Tinder has given up on its plans for metaverse dating and virtual currency after its parent company missed analysts’ estimates for first-quarter revenue and profit.
Tinder has backtracked on its plans to create a dating metaverse. The online social app has also canceled its virtual currency, Tinder Token, essentially withdrawing from the Web3 race. The announcement came during the recent quarterly report of its parent company, Match Group Inc (NASDAQ: MTCH).
The social networking service provider reported disappointing Q1 2022 results, with both revenue and profit falling short of estimates.
According to the report, Tinder was the lowest revenue generator per paying user at just $14, while The League brought in the highest figure in the revenue mix at more than $100 per payer.
Tinder launched its metaverse campaign in December 2021, with Tinder CEO Renate Nyborg stating that the company had been discussing the metaverse opportunity internally.
However, after a disappointing quarter, the company is phasing out metaverse along with virtual currency, which Match Group has been testing in recent months. And Nyborg, under whose tutelage the idea was born, will also be stepping down, the company announced Tuesday.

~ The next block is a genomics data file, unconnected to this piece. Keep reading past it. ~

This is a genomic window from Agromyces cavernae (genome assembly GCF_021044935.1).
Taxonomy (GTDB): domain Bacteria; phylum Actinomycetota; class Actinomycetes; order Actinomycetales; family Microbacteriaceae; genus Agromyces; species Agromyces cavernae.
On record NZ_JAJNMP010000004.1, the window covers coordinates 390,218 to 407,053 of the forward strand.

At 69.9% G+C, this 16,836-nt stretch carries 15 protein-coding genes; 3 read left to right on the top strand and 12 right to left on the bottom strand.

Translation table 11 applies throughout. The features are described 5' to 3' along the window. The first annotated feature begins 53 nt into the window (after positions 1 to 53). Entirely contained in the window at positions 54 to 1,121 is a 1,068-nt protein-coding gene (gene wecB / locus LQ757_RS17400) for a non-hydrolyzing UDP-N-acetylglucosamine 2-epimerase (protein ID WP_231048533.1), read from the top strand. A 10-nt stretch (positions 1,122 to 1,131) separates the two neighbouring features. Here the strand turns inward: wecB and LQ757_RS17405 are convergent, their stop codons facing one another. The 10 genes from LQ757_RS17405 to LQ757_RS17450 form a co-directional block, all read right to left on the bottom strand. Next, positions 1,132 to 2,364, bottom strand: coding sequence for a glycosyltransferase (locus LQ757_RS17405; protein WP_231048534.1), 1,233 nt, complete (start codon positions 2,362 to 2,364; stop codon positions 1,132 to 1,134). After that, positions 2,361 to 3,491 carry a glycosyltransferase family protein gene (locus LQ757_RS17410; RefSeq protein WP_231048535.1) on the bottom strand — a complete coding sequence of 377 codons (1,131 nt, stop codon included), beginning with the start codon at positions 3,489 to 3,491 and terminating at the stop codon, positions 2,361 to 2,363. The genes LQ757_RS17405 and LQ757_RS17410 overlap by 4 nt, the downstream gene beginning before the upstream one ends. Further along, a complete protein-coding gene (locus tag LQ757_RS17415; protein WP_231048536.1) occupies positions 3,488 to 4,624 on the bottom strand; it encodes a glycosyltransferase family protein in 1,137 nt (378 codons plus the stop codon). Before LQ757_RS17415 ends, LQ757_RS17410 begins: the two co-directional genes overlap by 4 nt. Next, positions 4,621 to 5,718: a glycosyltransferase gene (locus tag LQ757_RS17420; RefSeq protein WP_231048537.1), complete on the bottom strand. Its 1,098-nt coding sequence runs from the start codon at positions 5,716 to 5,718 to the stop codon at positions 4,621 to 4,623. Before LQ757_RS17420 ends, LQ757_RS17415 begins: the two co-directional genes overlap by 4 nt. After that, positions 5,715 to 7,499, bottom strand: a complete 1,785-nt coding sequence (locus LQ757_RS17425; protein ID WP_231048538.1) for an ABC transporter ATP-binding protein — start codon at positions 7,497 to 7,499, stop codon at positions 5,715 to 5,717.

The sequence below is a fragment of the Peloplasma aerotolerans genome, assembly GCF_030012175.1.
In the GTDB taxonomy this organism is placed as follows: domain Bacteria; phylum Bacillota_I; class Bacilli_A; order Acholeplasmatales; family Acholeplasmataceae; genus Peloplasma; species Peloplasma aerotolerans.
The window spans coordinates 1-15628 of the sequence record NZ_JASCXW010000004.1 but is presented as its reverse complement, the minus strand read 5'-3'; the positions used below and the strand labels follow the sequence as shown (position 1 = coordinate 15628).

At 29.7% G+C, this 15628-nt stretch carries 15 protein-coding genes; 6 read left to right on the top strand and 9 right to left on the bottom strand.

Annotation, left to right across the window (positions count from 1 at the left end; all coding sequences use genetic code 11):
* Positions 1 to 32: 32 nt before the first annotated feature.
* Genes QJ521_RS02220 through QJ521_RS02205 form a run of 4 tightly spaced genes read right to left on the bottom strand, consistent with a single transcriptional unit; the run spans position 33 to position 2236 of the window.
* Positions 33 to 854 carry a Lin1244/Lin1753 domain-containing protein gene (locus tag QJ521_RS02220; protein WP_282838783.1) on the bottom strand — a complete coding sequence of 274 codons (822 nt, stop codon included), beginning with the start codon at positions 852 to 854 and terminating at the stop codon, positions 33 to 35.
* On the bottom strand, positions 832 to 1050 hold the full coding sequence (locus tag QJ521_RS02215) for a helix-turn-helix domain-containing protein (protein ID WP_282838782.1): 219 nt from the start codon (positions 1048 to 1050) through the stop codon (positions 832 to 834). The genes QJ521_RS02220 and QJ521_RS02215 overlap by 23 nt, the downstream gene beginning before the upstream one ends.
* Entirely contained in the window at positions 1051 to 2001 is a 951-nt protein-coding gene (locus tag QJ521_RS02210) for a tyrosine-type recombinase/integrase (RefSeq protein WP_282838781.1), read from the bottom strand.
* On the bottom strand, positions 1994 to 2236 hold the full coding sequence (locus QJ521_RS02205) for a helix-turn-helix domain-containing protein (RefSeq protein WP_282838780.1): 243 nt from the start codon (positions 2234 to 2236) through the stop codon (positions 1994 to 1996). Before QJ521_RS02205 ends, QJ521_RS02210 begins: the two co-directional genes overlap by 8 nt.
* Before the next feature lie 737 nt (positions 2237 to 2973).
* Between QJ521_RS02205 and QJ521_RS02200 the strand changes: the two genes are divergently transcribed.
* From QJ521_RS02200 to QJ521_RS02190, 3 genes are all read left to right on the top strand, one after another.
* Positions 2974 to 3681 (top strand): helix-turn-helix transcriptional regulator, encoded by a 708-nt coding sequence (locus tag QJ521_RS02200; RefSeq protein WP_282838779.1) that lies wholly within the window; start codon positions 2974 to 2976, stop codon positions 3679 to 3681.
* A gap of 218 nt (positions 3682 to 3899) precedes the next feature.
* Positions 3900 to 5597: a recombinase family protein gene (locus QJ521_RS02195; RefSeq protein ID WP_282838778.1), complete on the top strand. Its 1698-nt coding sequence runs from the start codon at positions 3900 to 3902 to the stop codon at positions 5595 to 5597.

The metaverse is roughly described as a 3D virtual space that allows people to meet and interact with each other in an immersive way. One of the biggest advantages of using avatars in the metaverse to meet people is the ability to remain anonymous, a user of Chinese dating platform metaverse Soul App told the Financial Times in July.
However, like any other social app, monetization is a major challenge for these apps, as most people are more interested in the experiential part of the platform than the monetary one.
Unlike other apps like gaming and retail that can be integrated with utilities to generate more revenue from the blockchain community, dating apps have to rely on premium subscriptions, which is what Match Group refers to in its revenue report what it says Revenue Per Payer.
Match Group CEO Bernard Kim said the decision to scale back the metaverse strategy was driven by the growing uncertainty of what the metaverse actually is, or what it might be, or might not be in the future.
“Given the uncertainty about the final contours of the metaverse and what will or will not work, as well as the more challenging operating environment, I have instructed the Hyperconnect team to iterate but not invest heavily in the metaverse at this time,” Kim said.
Kim’s view on the metaverse appears to be in line with that of Ethereum co-founder Vitalik Butenin, who late last month said that Facebook’s current strategy for the immersive 3D virtual world is likely to fail.
“We still don’t know the definition of the metaverse,” Butenin said, adding that “it’s too early to know what people really want.”
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